Quinton Hallett writes and edits from Noti, Oregon. For the Oregon Poetry Association, she has co-hosted a reading series, facilitated poet visits to a rural high school, led craft workshops, and served on the board. She has four chapbooks and a full-length collection, Mrs. Schrödinger’s Breast, from Uttered Chaos Press.

Historian Christopher Foss on His New Book, COVID-19, and US Politics

Foss CoverIn the interview below, Chris Foss, author of Facing the World: Defense Spending and International Trade in the Pacific Northwest Since World War II, discusses his motivation for writing the book, the coronavirus crisis, and his hopes for the future of US politics.


Ashley: Why did you decide to write a book on this particular aspect of Northwest history?

Chris: This book began during my frantic search for a dissertation topic, as I was coming to the end of my graduate coursework at the University of Colorado and a deadline loomed for me to decide on my project. I read an article in the academic journal Diplomatic History by Andy Fry, a history professor at UNLV, who argued that historians of US relations with the world should also consider how different regions of the US were impacted in unique ways by US foreign policy. I had one of those "light bulb" moments when I read that article. I'm from Portland, and I had read and heard about Wayne Morse, Mark Hatfield, Henry Jackson, Tom Foley, and others in some of my coursework already. It seemed like many of these Pacific Northwest politicians played an outsized role in US foreign policy during the post–World War II period. I set out to understand why this was.

Over the course of my research, I found out that the reason was, to be blunt, power. These men (and a few women) wanted to gain and maintain political power. I don't think they sought to be malevolent in their use of this power, however. They sought to be responsive to their constituents. In an era in which the US was highly involved in global affairs, senators, congressmen/women, and even governors particularly saw defense spending and international trade as arenas both for undertaking the national mission of bettering America as a whole and the local mission of taking care of the constituent by "bringing home the bacon" in terms of defense contracts, forging new trade agreements, and so on.

I found all of this really fascinating because I had never thought of Northwest politicians as merging domestic and foreign policies in this way. We either think of Mark Hatfield working on behalf of Oregon's infrastructure on the one hand, and against the Vietnam War on the other hand, but my contribution is to show how his various foreign and domestic policies were intertwined. Same with the other figures I spend an extensive time talking about in the book.

Ashley: Why do you think it’s important that we recognize the intertwined nature of foreign and domestic policies?

Chris: Because, especially as current events (i.e., the rapid global spread of COVID-19) have demonstrated, there is increasingly little difference between so-called "foreign" and "domestic" policies. Almost any policy enacted, even at the local level, will have some sort of ramification beyond US shores. Even during the Cold War, this was often true. It seemed like Americans saw almost everything through the prism of fear of international communism. The political figures I discuss in Facing the World recognized this, and seized on the growing importance of foreign affairs to the American public to gain support for their pro-defense, pro-trade policies.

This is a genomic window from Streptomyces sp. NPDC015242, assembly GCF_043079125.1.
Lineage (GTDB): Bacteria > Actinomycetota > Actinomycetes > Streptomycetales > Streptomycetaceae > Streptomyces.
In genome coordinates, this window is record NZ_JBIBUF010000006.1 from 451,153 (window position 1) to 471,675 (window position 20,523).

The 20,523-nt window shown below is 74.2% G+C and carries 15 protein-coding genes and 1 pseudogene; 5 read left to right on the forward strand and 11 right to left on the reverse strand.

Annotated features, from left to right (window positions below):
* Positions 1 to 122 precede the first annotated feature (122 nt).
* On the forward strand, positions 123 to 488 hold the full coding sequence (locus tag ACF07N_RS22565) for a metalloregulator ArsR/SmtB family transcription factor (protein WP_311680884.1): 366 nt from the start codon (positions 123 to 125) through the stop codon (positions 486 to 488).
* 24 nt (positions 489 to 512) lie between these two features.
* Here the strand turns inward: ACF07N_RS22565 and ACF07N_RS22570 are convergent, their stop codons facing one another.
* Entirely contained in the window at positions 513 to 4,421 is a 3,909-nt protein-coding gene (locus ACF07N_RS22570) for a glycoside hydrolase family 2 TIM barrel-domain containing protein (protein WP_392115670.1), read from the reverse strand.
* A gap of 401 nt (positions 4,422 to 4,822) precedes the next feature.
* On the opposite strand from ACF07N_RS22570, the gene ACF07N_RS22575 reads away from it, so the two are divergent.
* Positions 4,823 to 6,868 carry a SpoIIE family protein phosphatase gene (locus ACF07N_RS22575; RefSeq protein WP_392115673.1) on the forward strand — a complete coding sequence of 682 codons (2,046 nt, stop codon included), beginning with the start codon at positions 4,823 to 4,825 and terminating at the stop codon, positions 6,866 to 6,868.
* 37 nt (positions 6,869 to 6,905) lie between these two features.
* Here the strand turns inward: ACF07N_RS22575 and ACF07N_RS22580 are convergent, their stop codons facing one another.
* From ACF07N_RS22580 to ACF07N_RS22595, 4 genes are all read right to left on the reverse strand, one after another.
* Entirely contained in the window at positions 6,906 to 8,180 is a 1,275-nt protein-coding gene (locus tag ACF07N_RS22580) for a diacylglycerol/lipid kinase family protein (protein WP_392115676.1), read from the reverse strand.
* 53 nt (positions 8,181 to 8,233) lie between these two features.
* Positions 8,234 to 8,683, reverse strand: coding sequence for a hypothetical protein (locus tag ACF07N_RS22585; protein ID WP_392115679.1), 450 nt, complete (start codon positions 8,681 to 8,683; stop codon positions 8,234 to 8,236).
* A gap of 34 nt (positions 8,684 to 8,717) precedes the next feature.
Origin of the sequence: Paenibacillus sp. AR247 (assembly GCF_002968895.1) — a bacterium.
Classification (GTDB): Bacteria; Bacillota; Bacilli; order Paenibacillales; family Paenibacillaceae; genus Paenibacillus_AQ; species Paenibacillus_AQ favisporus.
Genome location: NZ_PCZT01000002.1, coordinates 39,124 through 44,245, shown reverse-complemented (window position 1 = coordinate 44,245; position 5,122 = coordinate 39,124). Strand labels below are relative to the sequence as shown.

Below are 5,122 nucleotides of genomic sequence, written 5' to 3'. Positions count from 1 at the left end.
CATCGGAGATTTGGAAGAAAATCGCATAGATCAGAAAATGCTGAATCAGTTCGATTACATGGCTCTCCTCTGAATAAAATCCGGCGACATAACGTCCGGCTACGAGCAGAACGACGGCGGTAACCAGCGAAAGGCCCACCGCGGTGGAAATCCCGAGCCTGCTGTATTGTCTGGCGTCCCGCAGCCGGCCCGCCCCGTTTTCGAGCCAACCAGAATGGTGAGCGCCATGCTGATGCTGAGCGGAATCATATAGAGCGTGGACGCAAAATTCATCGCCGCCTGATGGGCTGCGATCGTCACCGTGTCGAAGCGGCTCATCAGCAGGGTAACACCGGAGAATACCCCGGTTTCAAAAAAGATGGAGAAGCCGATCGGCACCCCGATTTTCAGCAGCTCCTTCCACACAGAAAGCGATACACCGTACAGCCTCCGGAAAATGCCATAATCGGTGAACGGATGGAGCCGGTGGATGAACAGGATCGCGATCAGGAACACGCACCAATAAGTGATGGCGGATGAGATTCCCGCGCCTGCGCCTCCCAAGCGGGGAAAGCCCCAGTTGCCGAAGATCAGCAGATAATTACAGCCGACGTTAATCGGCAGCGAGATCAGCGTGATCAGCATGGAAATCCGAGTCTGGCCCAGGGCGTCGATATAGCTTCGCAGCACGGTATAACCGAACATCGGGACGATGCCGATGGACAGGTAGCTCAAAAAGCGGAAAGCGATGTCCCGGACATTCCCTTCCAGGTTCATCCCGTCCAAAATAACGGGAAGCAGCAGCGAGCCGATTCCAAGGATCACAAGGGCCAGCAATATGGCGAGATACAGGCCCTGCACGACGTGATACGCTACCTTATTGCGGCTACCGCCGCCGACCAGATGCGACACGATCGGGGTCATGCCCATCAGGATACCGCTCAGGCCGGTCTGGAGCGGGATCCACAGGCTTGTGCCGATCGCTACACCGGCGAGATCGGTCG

Ashley: There are a lot of public crises that the US is currently facing, many of them—like COVID-19—hitting the Northwest particularly hard. You write about Senator Mark Hatfield's efforts to redirect national security funding to health, especially to the National Institutes for Health and OHSU. What can we learn from Hatfield’s warning that you discuss in your book—that "viruses are coming, and they're here"?

Chris: Hatfield understood, in ways that most politicians—and, I dare say, most Americans—fail to understand, that research and thinking in the long run about tomorrow's problems are important. He also understood that public health is an arm of national security. Hatfield was not against national security, per se. He was against military adventurism, such as in Vietnam, where the US mission was unclear and all we were doing was shooting and bombing. To him, however, disease was a clear national security threat. How could you have a functioning society, he wondered, if you didn't have a healthy people? Those ideas informed his support for OHSU and the NIH over the decades.

Critics accused him, in terms of OHSU, of being a pork-barrel spender, bringing Oregon goodies and not taking the needs of the nation as a whole into account. But when OHSU is on the front line fighting COVID-19 in Oregon, I doubt anyone is going to think of it as a waste of money anymore. Hatfield wasn't able to build up the health infrastructure of the US and Oregon as much as he would've liked, though; merely saving the NIH was the best he could do on a national level. Even before he died, the SARS and H1N1 pandemics threatened the US; Ebola and Zika followed right after his death, yet the American people and leaders were complacent. He's probably looking down at us right now and saying, "I told you so!"